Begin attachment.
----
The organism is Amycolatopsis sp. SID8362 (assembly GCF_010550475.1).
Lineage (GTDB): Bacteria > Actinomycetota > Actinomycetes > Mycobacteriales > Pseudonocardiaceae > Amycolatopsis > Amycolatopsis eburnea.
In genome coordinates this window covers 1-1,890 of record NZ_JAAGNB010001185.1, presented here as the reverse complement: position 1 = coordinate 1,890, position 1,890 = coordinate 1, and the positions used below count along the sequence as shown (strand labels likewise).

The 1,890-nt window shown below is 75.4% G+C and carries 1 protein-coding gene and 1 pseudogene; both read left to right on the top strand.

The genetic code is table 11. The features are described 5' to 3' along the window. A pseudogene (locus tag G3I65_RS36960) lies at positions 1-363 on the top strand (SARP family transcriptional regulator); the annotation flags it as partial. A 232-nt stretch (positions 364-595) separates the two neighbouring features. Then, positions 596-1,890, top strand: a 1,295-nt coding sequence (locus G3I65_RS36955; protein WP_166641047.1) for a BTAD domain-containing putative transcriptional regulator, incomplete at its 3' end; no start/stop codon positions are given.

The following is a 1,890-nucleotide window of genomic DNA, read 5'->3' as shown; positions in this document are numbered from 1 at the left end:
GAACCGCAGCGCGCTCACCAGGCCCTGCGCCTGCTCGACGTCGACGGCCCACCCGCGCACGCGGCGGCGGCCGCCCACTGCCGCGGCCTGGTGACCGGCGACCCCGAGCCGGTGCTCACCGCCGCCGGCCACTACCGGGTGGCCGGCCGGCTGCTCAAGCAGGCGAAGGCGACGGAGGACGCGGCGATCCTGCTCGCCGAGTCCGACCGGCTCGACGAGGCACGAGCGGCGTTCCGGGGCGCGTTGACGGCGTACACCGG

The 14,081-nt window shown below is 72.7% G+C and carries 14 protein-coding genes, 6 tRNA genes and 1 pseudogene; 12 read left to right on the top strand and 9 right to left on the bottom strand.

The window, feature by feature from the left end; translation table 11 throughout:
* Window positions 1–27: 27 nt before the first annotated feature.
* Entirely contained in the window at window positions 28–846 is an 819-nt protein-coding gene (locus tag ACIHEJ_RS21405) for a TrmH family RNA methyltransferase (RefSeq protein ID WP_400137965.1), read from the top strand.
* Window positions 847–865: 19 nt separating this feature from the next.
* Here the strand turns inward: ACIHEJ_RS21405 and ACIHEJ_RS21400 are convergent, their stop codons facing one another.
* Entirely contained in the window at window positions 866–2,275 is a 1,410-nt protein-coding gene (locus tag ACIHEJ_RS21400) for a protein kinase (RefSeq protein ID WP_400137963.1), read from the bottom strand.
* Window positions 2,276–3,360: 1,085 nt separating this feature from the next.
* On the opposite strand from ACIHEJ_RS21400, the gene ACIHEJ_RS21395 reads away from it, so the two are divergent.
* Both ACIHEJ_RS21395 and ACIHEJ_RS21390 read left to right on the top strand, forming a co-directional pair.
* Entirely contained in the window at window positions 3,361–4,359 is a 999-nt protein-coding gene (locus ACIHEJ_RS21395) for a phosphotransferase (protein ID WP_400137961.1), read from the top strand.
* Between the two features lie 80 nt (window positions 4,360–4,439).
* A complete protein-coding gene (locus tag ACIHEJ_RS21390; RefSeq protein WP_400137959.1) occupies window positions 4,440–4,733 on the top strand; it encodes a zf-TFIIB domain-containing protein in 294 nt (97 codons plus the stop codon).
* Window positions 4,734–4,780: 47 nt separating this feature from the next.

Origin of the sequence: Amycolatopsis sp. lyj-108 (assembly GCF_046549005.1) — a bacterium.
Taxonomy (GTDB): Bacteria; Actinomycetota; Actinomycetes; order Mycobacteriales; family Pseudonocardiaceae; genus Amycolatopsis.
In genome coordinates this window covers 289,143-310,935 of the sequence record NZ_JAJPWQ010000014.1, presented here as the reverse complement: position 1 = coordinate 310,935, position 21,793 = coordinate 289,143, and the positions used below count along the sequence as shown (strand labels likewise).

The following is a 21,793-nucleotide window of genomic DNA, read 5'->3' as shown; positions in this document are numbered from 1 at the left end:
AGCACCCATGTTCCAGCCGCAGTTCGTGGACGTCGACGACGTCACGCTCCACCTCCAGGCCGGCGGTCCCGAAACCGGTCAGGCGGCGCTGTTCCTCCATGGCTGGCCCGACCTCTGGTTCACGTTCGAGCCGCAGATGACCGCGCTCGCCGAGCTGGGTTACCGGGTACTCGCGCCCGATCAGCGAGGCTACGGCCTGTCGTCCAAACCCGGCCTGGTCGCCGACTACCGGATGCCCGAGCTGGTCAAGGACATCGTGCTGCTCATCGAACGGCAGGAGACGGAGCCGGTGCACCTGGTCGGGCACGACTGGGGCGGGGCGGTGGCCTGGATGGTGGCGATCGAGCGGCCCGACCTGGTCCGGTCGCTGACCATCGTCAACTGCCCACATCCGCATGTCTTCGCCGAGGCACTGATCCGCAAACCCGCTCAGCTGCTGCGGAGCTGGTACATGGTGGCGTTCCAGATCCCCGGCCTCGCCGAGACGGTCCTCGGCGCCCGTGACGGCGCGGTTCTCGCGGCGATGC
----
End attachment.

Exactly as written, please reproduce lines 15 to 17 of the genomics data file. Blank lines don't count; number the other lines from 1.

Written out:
* Window positions 2,276–3,360: 1,085 nt separating this feature from the next.
* On the opposite strand from ACIHEJ_RS21400, the gene ACIHEJ_RS21395 reads away from it, so the two are divergent.
* Both ACIHEJ_RS21395 and ACIHEJ_RS21390 read left to right on the top strand, forming a co-directional pair.